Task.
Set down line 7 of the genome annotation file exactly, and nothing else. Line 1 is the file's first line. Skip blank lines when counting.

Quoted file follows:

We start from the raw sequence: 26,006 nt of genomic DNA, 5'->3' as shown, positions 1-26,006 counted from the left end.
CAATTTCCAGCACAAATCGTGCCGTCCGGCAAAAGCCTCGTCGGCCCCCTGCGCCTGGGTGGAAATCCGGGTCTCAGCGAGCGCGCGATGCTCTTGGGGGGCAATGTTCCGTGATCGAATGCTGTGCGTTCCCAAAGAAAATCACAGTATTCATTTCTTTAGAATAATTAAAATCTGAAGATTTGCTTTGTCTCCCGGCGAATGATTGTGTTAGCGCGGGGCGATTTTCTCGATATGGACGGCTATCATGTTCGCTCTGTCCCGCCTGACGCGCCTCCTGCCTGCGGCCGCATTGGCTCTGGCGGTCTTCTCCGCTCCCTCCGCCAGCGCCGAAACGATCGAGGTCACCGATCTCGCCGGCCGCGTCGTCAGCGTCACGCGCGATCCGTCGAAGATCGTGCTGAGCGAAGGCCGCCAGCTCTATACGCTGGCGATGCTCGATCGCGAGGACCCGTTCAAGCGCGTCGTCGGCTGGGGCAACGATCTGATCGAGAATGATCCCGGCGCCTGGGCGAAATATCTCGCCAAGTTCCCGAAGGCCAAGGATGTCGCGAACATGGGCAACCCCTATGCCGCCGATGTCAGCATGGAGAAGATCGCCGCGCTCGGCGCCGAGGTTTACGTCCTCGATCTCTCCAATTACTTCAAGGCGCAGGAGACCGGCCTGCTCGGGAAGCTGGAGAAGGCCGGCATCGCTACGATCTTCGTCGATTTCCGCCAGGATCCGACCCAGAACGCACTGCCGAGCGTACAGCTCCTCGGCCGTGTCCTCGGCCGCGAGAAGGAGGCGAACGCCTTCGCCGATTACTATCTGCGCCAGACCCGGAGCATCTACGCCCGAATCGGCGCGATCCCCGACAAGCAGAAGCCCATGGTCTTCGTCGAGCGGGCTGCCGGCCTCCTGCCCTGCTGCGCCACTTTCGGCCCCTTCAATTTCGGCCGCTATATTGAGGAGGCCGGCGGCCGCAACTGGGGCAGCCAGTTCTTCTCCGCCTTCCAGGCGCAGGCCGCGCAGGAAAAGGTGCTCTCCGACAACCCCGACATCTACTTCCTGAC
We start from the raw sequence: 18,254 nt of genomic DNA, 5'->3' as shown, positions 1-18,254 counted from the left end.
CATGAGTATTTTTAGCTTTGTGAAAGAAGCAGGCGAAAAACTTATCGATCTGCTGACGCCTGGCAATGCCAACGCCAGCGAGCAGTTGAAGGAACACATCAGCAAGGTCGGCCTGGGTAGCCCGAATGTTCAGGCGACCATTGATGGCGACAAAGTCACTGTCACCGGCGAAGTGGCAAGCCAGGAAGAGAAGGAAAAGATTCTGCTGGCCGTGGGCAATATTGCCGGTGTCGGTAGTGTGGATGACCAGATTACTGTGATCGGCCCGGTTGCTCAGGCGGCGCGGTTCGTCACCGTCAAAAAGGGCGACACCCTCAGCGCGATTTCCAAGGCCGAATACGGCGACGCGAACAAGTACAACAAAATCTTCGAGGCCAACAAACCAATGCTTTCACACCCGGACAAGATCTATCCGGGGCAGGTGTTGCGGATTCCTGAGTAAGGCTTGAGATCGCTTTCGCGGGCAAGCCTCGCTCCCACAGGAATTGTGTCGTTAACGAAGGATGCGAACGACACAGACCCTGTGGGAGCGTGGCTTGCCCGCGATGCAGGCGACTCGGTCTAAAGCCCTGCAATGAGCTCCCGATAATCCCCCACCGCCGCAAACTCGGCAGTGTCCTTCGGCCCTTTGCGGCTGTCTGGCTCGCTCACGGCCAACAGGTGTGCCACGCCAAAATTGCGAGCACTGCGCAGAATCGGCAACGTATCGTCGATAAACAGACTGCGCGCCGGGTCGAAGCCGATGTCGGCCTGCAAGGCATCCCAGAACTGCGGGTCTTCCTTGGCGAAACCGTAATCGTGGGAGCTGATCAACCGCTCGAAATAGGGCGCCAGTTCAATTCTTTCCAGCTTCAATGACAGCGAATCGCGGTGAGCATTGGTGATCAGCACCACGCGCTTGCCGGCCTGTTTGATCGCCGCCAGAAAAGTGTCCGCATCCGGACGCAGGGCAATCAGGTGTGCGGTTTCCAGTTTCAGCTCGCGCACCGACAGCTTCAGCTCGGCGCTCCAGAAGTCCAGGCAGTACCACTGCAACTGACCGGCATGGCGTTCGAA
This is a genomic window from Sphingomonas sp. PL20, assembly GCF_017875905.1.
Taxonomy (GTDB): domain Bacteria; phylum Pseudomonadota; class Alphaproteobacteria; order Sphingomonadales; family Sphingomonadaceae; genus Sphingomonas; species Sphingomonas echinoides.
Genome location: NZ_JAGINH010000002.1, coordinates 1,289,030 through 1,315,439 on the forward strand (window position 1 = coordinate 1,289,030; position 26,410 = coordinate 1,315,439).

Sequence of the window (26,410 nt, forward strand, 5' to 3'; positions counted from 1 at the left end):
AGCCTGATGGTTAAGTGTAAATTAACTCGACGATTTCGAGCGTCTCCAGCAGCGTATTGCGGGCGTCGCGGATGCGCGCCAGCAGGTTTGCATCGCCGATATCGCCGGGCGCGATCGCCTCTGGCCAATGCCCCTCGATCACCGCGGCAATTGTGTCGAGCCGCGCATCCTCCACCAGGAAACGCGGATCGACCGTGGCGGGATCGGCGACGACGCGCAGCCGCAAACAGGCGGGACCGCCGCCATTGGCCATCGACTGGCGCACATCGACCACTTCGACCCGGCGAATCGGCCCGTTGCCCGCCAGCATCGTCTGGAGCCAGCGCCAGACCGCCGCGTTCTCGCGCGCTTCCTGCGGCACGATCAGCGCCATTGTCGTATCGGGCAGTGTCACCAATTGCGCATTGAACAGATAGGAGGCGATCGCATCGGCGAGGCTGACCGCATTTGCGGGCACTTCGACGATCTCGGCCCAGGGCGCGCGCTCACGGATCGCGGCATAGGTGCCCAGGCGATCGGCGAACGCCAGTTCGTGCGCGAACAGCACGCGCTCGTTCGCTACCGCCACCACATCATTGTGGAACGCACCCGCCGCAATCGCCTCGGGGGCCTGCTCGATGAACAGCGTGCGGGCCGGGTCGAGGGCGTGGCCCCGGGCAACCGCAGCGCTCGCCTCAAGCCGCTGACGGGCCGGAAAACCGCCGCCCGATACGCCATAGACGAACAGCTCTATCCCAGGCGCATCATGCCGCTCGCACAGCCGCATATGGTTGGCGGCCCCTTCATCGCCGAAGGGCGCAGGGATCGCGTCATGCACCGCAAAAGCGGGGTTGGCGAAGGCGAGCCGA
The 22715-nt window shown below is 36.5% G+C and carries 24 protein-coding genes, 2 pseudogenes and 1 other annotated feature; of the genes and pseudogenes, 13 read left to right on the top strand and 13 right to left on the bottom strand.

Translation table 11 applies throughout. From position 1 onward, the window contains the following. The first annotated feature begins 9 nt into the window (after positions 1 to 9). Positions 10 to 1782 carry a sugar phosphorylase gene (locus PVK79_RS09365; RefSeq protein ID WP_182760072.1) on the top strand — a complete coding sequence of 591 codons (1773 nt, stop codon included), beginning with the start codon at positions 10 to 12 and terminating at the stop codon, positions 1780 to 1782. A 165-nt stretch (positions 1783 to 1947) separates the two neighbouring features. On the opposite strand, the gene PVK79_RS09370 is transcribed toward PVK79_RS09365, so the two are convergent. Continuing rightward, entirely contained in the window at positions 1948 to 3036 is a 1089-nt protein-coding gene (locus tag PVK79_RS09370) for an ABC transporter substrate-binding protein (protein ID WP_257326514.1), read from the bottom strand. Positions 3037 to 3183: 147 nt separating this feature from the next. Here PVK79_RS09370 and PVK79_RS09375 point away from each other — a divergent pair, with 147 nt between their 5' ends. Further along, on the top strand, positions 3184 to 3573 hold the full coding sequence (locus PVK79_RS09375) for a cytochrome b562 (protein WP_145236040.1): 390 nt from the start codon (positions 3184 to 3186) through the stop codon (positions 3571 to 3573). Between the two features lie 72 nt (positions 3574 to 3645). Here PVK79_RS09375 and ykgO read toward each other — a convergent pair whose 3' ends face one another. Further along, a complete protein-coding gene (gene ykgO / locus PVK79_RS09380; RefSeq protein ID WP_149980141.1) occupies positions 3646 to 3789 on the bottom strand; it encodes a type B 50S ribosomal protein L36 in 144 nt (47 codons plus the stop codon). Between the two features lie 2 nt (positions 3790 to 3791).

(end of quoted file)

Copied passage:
Genome location: NZ_JAGINH010000002.1, coordinates 1,289,030 through 1,315,439 on the forward strand (window position 1 = coordinate 1,289,030; position 26,410 = coordinate 1,315,439).